First and Second Persons are always Living.

       Third Person can be Living or Non-living.

Personal Pronouns

Person

Subjective

Objective

Possessive

Reflexive/

Emphatic

Adjective

Pronoun

First (singular)

I

Me

My

Mine

Myself

First

(Plural)

we

Us

Our

Ours

Ourselves

Second

(S and P)

You

You

Your

Yours

Yourself

Third

(Singular)

He

She

It

One

Him

Her

It

One

His

Her

Its

One’s

His

Hers

-

-

Himself

Herself

Itself

Oneself

Third

(Plural)

They

Them

Their

Theirs

Themselves

             

The subjective pronouns are used to refer to the subject of the sentence whereas the objective pronouns are used to refer to the object of the sentence and also used after the prepositions.

For example:

            Can I borrow your IPAD?

            I don’t like his rude attitude.

            Get this book to your brother.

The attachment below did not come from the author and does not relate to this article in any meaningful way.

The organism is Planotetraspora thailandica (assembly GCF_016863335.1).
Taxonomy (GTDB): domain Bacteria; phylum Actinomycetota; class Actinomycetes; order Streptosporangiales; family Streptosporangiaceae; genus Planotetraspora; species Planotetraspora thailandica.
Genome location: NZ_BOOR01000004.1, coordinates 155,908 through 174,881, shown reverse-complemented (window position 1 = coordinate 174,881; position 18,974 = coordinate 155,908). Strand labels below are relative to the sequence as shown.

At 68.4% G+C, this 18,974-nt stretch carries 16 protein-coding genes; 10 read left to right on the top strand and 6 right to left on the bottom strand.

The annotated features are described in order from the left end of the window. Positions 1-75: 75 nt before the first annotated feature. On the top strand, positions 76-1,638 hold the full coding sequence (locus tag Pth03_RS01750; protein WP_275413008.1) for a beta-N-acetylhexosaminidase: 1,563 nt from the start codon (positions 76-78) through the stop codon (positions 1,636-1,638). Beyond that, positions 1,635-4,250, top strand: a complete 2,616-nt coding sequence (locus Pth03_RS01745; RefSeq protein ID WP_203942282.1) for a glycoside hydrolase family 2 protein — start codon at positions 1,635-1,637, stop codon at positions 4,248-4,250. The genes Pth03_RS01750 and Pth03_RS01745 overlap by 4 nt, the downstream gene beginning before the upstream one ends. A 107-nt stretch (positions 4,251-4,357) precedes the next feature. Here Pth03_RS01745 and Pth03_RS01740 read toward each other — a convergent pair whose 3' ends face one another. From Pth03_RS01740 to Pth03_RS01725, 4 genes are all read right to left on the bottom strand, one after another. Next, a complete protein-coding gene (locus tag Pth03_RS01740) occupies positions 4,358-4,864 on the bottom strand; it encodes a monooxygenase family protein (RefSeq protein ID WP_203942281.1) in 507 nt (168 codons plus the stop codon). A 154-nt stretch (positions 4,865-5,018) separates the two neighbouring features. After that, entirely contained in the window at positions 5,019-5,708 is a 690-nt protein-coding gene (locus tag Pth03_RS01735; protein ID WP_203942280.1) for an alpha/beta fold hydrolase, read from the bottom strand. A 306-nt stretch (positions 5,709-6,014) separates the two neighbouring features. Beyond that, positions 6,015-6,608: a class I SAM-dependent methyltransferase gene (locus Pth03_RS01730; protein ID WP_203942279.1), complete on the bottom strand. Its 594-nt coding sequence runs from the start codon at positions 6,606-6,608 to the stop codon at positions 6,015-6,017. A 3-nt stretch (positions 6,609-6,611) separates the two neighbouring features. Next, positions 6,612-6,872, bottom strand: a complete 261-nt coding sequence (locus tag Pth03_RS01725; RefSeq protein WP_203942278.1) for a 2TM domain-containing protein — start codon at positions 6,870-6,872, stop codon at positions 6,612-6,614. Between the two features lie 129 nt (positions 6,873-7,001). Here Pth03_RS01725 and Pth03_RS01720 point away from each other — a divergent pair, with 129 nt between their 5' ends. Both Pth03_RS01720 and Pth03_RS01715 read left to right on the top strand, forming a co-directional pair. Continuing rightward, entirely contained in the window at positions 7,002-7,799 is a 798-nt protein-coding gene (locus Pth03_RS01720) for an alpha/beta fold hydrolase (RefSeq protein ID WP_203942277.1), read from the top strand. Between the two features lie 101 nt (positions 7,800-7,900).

In both the examples, I is the subjective pronoun whereas, your and his are the objective pronouns.

Note:

  • After Possessive Adjective we put a noun; but not after Possessive Pronoun.
  • Its = Adjective
  • It’s = It is

 

Sequence to be followed while writing Possessive Pronouns:

2nd Person, 3rd Person, 1st Person (i.e. 2, 3, 1)

For example:

                   You, They and I are working on this project.

                   You and they have joined the club lately.

                   They and I study in the same school.

 

Exception (i.e. when does the above sequence changes?)

1st Person, 2nd Person, 3rd Person (i.e. 1, 2, 3)

  1. If word of confession is mentioned.